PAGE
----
English Grammar for Busy People - Everyday Grammar for Great Writing and Speaking

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View our latest knowledgebase articles that will help you become a better English teacher. Learn from professional teachers and put a bit of your own creativity into it! Rate this Category. This paragraph structure is used to elaborate on arguments or reasons that support the opinion or point o The worksheet includes summarized information about the writing tasks for the FCE Cambridge exam: register and tone, target audience, organisation and structure, purpose and content essay, lette Mixed Punctuation Quizzes Liz Marquez.

This worksheet features a variety of punctuation quizzes including questions involving commas and colons. Students must fill in the correct punctuation marks. Give kids a chance to thank their mothers for all of the hard work they do with a simple writing activity.

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Print out the letter and let kids fill it in. Find more free writing worksheets at HelpTe This is a creative writing prompt to help English as a Second Language students practice rhyming words, with a minor emphasis on poetry rhythm. Familiar words with multiple familiar words as rhyme Put BusyTeacher in your inbox. Weekly Writing - Jokes HelpTeaching. Students complete the worksheet by answering a different prompt related to the theme every day of the week. Can use in-class as journal entries and writing practice or as homework. Find more writi Superstitions Shouting Dictation Tom Leventhall.

This activity was specifically designed for chap 10 of the Empower Advanced book, but can be used for any upper intermediate or advanced group. After completing the shouting dictation, students ca Sometimes in Spring, you'll hear someone say, "He has spring fever. Use thsi writing prompt to get students to share the true meaning of the id An incredibly powerful tool to get shy students speaking. We can replace 'smells' with 'is' and the sentence still makes sense.

So, we need an adjective. He looked tiredly at the dirty kitchen. Here we are talking about the action of looking and using 'look' as a normal verb, so we use an adverb to describe the way of looking. You look beautiful. Here we are using 'look' as a linking verb, to give more information about the person. We can replace 'look' with 'are' and the sentence still makes sense. So we need an adjective. Irregular forms Normally, we make an adverb by adding 'ly' to an adjective. Careful adjective : He is always careful.

Carefully adverb : She put the glasses down carefully. Quiet adjective : This is a quiet room. Quietly adverb : She spoke quietly. Bad adjective : This coffee is bad! Badly adverb : He sings badly! If the adjective ends in 'y', we change 'y' to 'i' and add 'ly'. If the adjective ends in 'le', we drop 'e' and add 'y'.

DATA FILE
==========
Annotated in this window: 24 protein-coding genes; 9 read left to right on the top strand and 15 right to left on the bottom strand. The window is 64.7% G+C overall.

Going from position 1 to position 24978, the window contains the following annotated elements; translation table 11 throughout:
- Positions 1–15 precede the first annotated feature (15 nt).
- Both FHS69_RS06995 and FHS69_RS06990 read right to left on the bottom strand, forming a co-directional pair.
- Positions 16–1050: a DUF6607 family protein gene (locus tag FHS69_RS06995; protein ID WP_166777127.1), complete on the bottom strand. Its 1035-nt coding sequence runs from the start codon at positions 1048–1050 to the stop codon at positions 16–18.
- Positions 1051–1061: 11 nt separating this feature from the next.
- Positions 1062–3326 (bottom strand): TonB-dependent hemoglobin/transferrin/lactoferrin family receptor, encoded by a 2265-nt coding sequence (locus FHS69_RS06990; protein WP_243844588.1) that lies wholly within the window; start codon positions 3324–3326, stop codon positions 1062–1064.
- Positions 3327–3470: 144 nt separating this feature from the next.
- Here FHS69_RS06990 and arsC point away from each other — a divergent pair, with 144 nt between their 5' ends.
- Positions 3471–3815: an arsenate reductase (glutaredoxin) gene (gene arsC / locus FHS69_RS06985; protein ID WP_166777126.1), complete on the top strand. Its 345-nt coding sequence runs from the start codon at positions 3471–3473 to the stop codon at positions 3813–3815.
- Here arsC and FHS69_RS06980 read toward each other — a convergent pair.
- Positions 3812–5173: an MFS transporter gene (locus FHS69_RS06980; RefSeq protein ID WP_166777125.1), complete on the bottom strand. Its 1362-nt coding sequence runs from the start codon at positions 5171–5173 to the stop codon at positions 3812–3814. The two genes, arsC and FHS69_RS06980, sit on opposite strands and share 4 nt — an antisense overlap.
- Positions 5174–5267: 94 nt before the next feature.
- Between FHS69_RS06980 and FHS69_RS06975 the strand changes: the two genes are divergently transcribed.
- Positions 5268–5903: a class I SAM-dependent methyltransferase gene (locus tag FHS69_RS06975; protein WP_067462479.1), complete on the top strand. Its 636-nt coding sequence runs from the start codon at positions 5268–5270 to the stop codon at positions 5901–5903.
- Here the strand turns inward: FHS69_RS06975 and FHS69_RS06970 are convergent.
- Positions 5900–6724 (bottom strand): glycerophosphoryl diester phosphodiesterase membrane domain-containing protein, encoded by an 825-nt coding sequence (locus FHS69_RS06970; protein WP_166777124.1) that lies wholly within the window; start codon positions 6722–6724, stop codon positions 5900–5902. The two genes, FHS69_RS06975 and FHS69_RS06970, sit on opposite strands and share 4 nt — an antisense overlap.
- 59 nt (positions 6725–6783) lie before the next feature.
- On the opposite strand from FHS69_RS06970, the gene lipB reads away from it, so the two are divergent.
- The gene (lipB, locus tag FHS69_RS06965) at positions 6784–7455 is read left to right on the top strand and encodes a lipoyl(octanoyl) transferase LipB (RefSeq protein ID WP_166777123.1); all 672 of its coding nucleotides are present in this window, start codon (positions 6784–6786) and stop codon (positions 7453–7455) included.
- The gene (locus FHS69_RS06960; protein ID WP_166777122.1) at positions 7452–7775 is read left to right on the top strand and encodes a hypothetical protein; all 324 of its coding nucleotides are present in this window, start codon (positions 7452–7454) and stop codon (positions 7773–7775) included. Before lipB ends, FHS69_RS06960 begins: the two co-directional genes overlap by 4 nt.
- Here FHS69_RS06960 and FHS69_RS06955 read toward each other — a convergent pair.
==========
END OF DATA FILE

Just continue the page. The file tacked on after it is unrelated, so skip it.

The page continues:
Happy adjective : She looks very happy. Happily adverb : He sang happily.

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Gentle adjective : It's a gentle cat. Gently adverb : He stroked the cat gently. However, there are some exceptions. Fast adjective : That's a fast car.

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Fast adverb : She walks fast. Early adjective : She was early for the meeting. Early adverb : He arrived early.

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  6. Late adjective : He is always late! Late adverb : He got up late this morning 'lately' is also an adverb but means 'recently'. Good adjective : That is a good book. I can't open the door. I 've left my keys in the car. Jenny has found a new job. She works in a supermarket now. I have seen that film yesterday. We have just bought a new car last week. When we were children we have been to California. Have you seen Helen today? We have bought a new car this week.

    He thought he would buy one the next day. Everyone was excited. The party would be fun.

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    John was going to drive and Mary was going to follow on her bicycle. It was Friday. We were going to set off the next day.

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    It was September. Mary was starting school the next week. We were very busy. Our guests were arriving soon and we had to get their room ready.

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    I'll telephone him. He might have got home early. She's very late. She could have missed her train. I didn't know he was ill. He should have told me. You shouldn't have spent so much money. We use would have and could have to talk about something that was possible in the past but did not happen:. I could have gone to Mexico for my holiday but it was too expensive.

    I would have called you, but I had forgotten my phone. They would have gone out if the weather had been better. Learning the differences between these two tenses is indeed a challenge, so be patient with yourself. In this case, and in others, both cases can be correct.

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    Which one is better depends on how the speaker sees the situation. Generally speaking, if you use the present perfect, you see the action as somehow touching the present moment. For example, imagine you are sitting at the table looking at the exam results and are feeling disappointed.